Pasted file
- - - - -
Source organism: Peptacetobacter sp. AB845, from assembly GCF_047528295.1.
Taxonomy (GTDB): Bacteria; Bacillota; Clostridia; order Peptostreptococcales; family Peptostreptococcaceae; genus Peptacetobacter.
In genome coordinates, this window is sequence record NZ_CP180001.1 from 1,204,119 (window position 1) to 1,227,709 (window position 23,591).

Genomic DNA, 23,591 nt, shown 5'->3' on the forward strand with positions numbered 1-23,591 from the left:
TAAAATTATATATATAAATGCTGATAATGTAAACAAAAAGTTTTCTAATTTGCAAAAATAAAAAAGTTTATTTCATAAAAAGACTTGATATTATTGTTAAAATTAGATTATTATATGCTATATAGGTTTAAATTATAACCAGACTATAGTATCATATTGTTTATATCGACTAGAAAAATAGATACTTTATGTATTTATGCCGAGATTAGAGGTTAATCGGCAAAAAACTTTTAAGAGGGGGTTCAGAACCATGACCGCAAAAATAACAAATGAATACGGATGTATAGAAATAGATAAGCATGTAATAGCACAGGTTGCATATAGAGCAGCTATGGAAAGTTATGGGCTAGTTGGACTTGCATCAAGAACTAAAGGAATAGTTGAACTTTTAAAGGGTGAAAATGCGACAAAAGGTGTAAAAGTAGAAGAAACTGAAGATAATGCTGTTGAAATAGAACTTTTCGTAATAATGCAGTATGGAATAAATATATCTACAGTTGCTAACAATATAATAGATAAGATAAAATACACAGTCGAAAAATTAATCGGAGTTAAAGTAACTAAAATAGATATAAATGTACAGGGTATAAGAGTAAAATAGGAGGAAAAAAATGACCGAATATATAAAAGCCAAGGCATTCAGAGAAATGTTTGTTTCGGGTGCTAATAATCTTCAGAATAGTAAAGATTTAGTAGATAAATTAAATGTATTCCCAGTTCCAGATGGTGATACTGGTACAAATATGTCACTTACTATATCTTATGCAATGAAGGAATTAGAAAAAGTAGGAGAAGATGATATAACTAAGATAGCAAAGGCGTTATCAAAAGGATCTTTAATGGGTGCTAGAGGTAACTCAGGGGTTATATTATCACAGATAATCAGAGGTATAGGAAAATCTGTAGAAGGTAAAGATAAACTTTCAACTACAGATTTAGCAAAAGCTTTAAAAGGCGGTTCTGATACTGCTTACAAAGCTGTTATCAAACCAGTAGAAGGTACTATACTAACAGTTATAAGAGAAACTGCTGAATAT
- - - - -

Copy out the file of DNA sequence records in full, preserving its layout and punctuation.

Source organism: Peptacetobacter sp. AB845, from assembly GCF_047528295.1.
Taxonomy (GTDB): Bacteria; Bacillota; Clostridia; order Peptostreptococcales; family Peptostreptococcaceae; genus Peptacetobacter.
In genome coordinates, this window is sequence record NZ_CP180001.1 from 1,204,119 (window position 1) to 1,227,709 (window position 23,591).

Genomic DNA, 23,591 nt, shown 5'->3' on the forward strand with positions numbered 1-23,591 from the left:
TAAAATTATATATATAAATGCTGATAATGTAAACAAAAAGTTTTCTAATTTGCAAAAATAAAAAAGTTTATTTCATAAAAAGACTTGATATTATTGTTAAAATTAGATTATTATATGCTATATAGGTTTAAATTATAACCAGACTATAGTATCATATTGTTTATATCGACTAGAAAAATAGATACTTTATGTATTTATGCCGAGATTAGAGGTTAATCGGCAAAAAACTTTTAAGAGGGGGTTCAGAACCATGACCGCAAAAATAACAAATGAATACGGATGTATAGAAATAGATAAGCATGTAATAGCACAGGTTGCATATAGAGCAGCTATGGAAAGTTATGGGCTAGTTGGACTTGCATCAAGAACTAAAGGAATAGTTGAACTTTTAAAGGGTGAAAATGCGACAAAAGGTGTAAAAGTAGAAGAAACTGAAGATAATGCTGTTGAAATAGAACTTTTCGTAATAATGCAGTATGGAATAAATATATCTACAGTTGCTAACAATATAATAGATAAGATAAAATACACAGTCGAAAAATTAATCGGAGTTAAAGTAACTAAAATAGATATAAATGTACAGGGTATAAGAGTAAAATAGGAGGAAAAAAATGACCGAATATATAAAAGCCAAGGCATTCAGAGAAATGTTTGTTTCGGGTGCTAATAATCTTCAGAATAGTAAAGATTTAGTAGATAAATTAAATGTATTCCCAGTTCCAGATGGTGATACTGGTACAAATATGTCACTTACTATATCTTATGCAATGAAGGAATTAGAAAAAGTAGGAGAAGATGATATAACTAAGATAGCAAAGGCGTTATCAAAAGGATCTTTAATGGGTGCTAGAGGTAACTCAGGGGTTATATTATCACAGATAATCAGAGGTATAGGAAAATCTGTAGAAGGTAAAGATAAACTTTCAACTACAGATTTAGCAAAAGCTTTAAAAGGCGGTTCTGATACTGCTTACAAAGCTGTTATCAAACCAGTAGAAGGTACTATACTAACAGTTATAAGAGAAACTGCTGAATAT